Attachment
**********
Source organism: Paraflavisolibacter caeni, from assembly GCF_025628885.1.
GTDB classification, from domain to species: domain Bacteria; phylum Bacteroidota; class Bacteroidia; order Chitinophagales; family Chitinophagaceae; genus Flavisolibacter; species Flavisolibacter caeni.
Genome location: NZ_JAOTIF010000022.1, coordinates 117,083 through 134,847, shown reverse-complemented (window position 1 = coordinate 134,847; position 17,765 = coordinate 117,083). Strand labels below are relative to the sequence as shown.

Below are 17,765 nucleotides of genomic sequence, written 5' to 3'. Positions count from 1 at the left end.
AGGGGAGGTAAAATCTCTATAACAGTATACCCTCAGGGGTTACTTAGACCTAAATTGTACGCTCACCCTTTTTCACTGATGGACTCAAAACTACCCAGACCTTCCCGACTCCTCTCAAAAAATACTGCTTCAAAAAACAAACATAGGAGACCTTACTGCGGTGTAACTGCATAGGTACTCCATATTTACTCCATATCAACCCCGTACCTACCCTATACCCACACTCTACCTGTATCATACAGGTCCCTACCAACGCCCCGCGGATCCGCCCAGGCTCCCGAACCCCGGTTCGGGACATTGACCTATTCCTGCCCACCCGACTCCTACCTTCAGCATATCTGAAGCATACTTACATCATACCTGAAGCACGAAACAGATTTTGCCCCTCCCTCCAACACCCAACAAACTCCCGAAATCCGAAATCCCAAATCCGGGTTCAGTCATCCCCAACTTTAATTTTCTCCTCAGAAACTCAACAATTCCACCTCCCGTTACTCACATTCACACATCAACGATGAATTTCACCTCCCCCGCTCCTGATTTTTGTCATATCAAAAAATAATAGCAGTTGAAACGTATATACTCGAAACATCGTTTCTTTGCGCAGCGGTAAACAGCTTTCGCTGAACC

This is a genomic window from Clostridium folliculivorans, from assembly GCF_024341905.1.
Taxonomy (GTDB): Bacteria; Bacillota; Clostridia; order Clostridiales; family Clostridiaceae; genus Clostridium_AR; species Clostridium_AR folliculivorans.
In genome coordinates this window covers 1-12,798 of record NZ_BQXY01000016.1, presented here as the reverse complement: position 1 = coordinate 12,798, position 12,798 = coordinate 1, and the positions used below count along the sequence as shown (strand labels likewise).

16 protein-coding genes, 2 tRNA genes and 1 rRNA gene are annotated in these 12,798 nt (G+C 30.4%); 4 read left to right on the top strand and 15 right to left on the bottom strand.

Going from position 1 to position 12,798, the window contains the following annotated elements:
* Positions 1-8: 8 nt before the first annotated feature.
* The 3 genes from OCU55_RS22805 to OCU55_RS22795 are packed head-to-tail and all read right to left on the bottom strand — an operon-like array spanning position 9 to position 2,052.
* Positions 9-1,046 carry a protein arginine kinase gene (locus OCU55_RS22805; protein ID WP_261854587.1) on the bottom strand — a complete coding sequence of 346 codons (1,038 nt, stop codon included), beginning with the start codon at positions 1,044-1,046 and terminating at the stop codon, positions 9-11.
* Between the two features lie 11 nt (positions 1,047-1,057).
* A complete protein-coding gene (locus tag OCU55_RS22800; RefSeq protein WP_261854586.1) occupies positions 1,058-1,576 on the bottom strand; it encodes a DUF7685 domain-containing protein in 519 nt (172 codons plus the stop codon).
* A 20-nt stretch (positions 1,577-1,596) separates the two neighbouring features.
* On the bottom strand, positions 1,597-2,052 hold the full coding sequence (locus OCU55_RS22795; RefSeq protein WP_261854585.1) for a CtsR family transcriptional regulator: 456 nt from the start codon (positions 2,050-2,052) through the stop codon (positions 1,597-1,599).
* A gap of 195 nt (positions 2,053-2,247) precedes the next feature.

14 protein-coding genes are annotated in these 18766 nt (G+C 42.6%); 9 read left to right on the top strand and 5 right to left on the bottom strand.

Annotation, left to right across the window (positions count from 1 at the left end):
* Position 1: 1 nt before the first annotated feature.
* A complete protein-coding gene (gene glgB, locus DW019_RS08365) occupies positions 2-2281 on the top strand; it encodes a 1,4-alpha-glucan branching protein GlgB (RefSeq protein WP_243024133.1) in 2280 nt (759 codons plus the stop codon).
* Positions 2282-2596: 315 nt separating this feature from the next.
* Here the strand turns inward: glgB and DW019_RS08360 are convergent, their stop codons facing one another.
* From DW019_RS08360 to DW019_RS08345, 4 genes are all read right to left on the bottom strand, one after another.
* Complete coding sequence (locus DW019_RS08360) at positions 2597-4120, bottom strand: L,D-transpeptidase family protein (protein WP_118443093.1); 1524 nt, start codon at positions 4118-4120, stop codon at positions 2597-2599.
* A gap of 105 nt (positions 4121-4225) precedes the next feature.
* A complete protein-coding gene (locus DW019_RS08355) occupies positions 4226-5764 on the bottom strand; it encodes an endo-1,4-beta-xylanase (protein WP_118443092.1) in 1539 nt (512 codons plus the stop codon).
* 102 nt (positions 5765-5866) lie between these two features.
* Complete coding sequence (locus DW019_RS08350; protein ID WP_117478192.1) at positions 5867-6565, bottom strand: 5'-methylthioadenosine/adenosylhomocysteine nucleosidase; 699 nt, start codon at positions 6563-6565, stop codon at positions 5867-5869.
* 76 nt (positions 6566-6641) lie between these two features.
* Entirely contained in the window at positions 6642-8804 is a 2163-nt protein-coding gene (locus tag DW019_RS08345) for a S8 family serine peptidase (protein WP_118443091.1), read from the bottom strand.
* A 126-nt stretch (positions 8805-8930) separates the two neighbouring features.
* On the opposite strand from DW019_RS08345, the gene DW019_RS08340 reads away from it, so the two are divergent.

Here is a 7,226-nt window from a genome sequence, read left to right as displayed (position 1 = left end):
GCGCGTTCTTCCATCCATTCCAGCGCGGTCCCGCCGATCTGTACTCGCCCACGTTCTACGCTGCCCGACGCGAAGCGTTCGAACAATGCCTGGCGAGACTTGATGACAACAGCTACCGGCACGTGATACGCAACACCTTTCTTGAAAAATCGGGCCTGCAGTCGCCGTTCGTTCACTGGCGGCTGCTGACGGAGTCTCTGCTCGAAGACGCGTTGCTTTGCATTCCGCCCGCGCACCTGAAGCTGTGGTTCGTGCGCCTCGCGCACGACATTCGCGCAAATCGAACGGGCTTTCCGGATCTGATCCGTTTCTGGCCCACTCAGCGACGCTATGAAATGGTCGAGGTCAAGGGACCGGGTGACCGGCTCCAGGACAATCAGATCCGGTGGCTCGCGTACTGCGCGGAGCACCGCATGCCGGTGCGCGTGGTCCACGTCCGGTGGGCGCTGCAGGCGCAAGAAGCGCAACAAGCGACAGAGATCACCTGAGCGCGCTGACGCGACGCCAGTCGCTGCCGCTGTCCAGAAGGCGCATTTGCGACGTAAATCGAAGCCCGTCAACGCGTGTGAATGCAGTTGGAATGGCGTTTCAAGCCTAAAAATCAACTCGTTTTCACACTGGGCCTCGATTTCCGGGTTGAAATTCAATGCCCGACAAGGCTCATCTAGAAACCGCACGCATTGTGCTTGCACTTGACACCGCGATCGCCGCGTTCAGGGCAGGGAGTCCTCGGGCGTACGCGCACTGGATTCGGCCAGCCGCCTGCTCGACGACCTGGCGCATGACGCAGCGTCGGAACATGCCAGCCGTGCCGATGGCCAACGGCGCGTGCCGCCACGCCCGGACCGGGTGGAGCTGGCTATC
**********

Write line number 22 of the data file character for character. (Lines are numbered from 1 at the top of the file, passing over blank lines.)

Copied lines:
* A complete protein-coding gene (gene glgB, locus DW019_RS08365) occupies positions 2-2281 on the top strand; it encodes a 1,4-alpha-glucan branching protein GlgB (RefSeq protein WP_243024133.1) in 2280 nt (759 codons plus the stop codon).